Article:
Bonds – the Approaching Bear Market
As per usual, virtually everyone was bullish on US Treasuries into the July 6th low yield on the 10 year Treasury of 1.35%. Almost two weeks ago, my belief was the 10 year will see ending action above 2.4% and an entry point to go the other way for a trade. The yield reached 2.42% and we have seen ending action, along with hysterical talk of a bond market crash. On the annotated 10 year yield chart, we can see the recent low yield in July was actually a re-test of the 7/26/2012 selling climax (inverted to the price, since this is a yield chart), when the low yield was 1.39%. As I’ve written about repeatedly, like here, we are witnessing the end of the massive 35 year bond bull market which started on 10/26/1981, when yields topped at 15.21%. And this is happening right before our eyes – truly historic – so we should pay a lot of attention to this. It will be a tremendous learning experience for all of us and it will be written about in the history books (although probably incompetently and with bias). And it is still my belief this long term chart of US Treasuries is the most important chart in the world.
So where do we stand now with bonds. For perspective back in June before the push to new record lows on July 6th, my belief is we’d still likely get one more push down to new record lows. That is very unlikely going forward, as 2017 has been the likeliest time for the longer term yields to finally join the barely noticed major bear market in shorter term US Treasuries. Shorter term Treasuries are at 8 year highs (prices at 8 year lows). For years we’ve heard people tell us the Fed would bring negative rates to the US, oblivious to the fact that the market was already telling us short term rates we’re headed higher. And since the Fed followsthe market, they do not lead, the market was already “telling” us what the Fed would be doing. Short term interest rates bottomed in 2011. It’s very likely in a few years, people will be talking about 2016 as the bottom in long term rates. So currently, bonds (prices) got very oversold, the sentiment was hysterically bearish, and we reached important support levels (2.40%+ on the 10 year yields – inverse) – nearing a set up for a shorter term trade. We should see the next excellent short selling opportunity beginning of next year. And my strategy going forward for bond instruments is geared towards inflation adjustable products.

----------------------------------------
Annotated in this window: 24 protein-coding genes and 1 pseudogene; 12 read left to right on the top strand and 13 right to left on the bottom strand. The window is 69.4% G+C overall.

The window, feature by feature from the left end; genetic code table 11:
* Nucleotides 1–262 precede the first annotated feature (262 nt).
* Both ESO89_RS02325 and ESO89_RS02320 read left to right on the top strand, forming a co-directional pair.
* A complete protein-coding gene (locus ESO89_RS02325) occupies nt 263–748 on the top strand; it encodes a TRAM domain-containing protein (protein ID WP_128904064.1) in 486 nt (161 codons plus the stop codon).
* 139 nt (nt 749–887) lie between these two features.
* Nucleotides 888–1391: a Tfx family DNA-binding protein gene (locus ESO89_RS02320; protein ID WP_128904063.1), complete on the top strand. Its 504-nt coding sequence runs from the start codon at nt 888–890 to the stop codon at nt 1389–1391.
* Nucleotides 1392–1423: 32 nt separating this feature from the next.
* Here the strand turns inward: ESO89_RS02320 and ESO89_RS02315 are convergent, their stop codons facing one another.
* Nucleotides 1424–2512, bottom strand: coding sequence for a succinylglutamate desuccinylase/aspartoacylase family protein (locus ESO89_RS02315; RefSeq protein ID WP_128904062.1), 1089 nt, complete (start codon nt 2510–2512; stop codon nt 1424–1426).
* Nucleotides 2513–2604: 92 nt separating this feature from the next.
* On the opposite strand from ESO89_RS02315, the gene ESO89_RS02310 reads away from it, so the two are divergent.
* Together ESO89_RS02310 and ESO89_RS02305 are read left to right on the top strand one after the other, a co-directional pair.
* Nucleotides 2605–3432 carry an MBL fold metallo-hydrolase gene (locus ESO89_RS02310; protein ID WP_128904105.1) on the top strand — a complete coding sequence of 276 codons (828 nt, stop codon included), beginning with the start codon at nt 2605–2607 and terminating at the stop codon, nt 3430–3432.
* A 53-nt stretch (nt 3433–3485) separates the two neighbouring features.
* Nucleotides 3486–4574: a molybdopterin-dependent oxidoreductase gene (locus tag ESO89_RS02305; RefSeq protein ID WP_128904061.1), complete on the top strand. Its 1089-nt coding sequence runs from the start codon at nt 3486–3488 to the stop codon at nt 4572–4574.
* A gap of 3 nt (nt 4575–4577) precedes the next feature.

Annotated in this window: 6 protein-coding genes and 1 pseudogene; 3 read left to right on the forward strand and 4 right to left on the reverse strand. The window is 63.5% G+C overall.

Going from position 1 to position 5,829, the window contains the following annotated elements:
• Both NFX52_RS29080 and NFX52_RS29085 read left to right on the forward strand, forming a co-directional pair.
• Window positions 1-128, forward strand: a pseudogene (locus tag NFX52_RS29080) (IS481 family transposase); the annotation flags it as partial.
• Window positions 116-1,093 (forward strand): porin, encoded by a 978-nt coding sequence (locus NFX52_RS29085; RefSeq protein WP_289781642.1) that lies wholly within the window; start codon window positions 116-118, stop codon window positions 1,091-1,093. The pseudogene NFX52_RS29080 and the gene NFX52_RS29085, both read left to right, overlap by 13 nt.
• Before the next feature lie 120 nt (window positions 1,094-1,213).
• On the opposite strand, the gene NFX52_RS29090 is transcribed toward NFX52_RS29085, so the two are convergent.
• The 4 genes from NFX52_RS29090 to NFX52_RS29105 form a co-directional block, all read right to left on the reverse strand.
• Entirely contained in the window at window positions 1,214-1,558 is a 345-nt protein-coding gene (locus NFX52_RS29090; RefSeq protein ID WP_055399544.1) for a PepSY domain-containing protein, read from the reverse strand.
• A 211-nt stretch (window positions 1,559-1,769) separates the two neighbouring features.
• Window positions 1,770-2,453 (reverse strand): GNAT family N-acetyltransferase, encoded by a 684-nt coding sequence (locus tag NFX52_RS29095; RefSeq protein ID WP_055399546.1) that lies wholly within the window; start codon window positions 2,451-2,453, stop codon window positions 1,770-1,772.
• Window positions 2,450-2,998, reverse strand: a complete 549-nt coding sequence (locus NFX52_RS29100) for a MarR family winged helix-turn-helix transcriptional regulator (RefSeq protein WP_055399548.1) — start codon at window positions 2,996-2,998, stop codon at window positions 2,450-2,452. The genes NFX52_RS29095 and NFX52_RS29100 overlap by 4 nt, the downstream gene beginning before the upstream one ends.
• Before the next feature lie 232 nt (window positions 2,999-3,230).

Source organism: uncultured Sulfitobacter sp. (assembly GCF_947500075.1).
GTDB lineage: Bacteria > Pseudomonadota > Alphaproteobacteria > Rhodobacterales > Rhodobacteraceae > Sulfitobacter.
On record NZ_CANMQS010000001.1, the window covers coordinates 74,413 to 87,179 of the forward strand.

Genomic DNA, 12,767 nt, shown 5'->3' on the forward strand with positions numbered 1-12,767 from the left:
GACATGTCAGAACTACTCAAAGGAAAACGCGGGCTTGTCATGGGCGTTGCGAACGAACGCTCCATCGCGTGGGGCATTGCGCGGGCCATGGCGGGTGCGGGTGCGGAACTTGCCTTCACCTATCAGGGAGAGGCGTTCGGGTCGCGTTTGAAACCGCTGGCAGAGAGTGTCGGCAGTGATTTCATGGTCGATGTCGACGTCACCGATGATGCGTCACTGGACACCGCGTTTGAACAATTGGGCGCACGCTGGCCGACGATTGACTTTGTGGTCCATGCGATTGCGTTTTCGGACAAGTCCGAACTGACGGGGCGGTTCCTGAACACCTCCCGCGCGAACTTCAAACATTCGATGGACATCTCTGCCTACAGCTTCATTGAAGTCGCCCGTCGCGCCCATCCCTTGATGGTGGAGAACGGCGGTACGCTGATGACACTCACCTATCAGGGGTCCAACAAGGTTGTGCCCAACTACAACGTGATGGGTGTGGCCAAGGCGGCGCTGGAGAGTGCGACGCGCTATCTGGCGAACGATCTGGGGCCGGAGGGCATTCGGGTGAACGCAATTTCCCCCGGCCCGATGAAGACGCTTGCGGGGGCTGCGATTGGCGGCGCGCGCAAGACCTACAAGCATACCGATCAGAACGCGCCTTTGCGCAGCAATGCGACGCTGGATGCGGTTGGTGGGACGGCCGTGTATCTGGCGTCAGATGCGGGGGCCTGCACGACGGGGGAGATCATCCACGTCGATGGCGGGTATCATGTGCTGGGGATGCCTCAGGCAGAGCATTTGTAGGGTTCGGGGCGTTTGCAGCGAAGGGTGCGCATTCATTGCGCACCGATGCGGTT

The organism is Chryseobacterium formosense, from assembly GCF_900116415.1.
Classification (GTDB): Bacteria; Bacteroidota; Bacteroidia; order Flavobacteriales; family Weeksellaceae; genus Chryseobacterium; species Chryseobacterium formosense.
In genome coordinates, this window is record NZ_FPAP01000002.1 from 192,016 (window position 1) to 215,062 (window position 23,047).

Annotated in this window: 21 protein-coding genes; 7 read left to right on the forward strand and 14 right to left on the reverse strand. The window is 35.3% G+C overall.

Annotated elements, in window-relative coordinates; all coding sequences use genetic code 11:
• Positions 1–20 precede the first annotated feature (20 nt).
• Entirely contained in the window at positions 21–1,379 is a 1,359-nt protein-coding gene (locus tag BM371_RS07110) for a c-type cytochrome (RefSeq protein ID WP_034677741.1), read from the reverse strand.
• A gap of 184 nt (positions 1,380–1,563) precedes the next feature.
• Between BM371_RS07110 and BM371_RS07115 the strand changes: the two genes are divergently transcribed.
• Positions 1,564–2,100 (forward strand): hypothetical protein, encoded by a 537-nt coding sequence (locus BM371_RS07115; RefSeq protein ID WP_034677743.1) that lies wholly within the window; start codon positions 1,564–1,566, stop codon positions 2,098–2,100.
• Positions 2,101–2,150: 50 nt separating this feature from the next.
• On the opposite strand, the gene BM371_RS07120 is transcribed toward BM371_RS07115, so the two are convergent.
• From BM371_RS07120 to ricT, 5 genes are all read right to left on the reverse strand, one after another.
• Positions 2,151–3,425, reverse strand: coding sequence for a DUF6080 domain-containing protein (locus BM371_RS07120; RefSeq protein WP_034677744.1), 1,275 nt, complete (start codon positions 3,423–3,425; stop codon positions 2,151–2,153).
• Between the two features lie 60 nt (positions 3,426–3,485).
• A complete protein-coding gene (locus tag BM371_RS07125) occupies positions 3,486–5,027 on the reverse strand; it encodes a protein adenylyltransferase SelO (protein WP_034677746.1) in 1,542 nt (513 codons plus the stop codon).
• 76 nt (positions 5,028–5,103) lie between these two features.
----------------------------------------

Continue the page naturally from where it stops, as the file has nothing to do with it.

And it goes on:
Everything I see from the President-elect is just a continuation of the policies of the last several decades. I’m baffled how any “free market” proponents could be excited about what Mr. Trump is proposing. Absolutely nothing about truly cutting government spending is going to be done. Which means (maybe we’ll see) tax cuts, which are supposedly going to “pay for themselves”, which as far as I know, has never actually happened. I’m all for cutting taxes, but if whole Departments are not chopped off, it means more borrowing and “printing”. It’s just a beautiful set up, economically, for 2017 to really get the bear market in bonds to kick it up a bit. And it is not an “improving Trump economy” which has me worried about the push higher in yields. For years it’s been the exact opposite – meaning we’re heading into a period when the horrible economy and credit quality issues, which will be the huge problem for all types of bonds.
Trader Scott has been involved with markets for over twenty years. Initially he was an individual floor trader and member of the Midwest Stock Exchange, which then led to a much better opportunity at the Chicago Board Options Exchange. By his early 30’s, he had become very successful in markets, but a health situation caused him to back away from the grind of being a full time floor trader. During this time away from markets, Scott was completely focused on educating himself about true overall health and natural healing which remains a passion to this day.Scott returned to markets over fifteen years ago where he continues as an independent trader.